Bernd Leno says he is still happy at Arsenal and insists there are no other players in the dressing room who want to leave the club as they face the prospect of no European football for the first time in 25 years.
Arsenal crashed out of the Europa League at the semi-final stage with a 2-1 aggregate defeat against Villarreal last Thursday, and while a 3-1 win against West Brom on Sunday provided some relief after a disappointing week, the Gunners are ninth in the table, four points behind Tottenham in seventh with three games remaining.
Barring a dramatic turnaround in the Premier League, Arsenal, who are out of Champions League contention, will not have the Europa League or the newly-formed Europa Conference League to fall back on through their league position either.
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According to newspaper reports, Germany goalkeeper Leno is supposedly one of the first players who will leave the Emirates part of a summer overhaul, but the 29-year-old says he wants to stay and insists no one else in the dressing room is pushing for a move either.
"I am still happy at Arsenal. Arsenal is still a big club, a big name in the world and in the Premier League," he told Sky Sports, ahead of Arsenal visit to Champions League and FA Cup finalists Chelsea at Stamford Bridge on Wednesday.
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"There is nobody in the dressing room who says 'I want to leave the club, I am not happy here anymore'.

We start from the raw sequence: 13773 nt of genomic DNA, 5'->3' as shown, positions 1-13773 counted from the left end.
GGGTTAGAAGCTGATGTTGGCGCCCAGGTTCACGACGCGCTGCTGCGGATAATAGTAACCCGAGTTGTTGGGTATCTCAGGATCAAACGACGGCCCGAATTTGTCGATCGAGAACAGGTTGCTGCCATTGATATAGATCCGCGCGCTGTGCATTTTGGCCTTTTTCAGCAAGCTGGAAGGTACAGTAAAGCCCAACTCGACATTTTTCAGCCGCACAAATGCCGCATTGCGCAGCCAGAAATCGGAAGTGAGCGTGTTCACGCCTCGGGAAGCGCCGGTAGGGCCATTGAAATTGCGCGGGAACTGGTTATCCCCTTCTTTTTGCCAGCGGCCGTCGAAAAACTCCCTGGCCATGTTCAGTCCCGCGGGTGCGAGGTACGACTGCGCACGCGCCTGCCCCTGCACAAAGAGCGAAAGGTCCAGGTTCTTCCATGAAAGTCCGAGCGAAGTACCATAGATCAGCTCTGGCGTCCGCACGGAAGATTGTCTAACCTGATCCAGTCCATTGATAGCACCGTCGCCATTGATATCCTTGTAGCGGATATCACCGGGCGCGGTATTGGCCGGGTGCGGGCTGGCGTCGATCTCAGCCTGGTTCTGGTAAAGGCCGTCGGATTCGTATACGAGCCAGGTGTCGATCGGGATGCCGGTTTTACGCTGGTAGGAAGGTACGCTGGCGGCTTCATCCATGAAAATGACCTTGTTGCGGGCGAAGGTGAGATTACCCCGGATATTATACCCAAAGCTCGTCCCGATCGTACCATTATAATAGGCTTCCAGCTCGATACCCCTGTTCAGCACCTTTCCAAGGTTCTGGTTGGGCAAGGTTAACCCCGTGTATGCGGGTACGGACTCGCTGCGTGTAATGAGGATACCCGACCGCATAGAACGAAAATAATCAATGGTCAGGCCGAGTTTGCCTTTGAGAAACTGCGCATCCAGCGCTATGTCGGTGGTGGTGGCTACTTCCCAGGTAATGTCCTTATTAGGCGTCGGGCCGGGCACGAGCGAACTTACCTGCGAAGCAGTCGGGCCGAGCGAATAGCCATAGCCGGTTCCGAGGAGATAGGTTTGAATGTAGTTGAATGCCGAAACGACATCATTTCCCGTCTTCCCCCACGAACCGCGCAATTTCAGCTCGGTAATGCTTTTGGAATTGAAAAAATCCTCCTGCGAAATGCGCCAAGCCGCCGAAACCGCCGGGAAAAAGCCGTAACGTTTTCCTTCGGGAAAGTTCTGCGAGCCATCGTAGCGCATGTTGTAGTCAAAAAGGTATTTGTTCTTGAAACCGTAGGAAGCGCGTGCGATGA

"We still have a good environment at the club and in the dressing room. Of course, at times it was not easy this season, but this is part of football.
"It's not good to feel sorry for ourselves, we need to move forward and change it to a positive as soon as possible."
Leno, who joined the club from Bayer Leverkusen in 2018, is contracted to Arsenal until the summer of 2023.
'People see footballers as machines'
Leno, who has previously been outspoken about his experiences with social media abuse, says he is a supporter of Mental Health Awareness Week, which runs from May 10-16, and the important work that is done with the campaign.
Leno stressed that footballers are not immune from the mental health issues which can affect the wider society and urged players to be open about their mental health.
The German also highlighted the importance of mental health education and advice from clubs for younger players who are at risk of "losing control" due to the increasing pressures which come with being a professional footballer.
"I think it is important that people speak about their feelings, whether it is in their career or their history. Many people in football don't see the human behind the player. They just see machines that have to always play 100 per cent," Leno said.
"Sometimes they don't see players who don't have confidence, it can be a young or an experienced player. Maybe with all these campaigns, people can show more humility towards footballers, because everyone can have these bad experiences.
"The problem is getting worse, it worries me a little bit. Especially the young players, they do well and get the hype and when everything is bad, they are struggling. They lose control and maybe sometimes they lose control of their lives. This is not the right way. It is good that clubs are taking control of these things. Football is not everything.
"The Premier League and the clubs see that there is more behind the business of football, we all have to learn. In all parts of life, on social media, no one is showing their problems. It is sad that people cannot be open."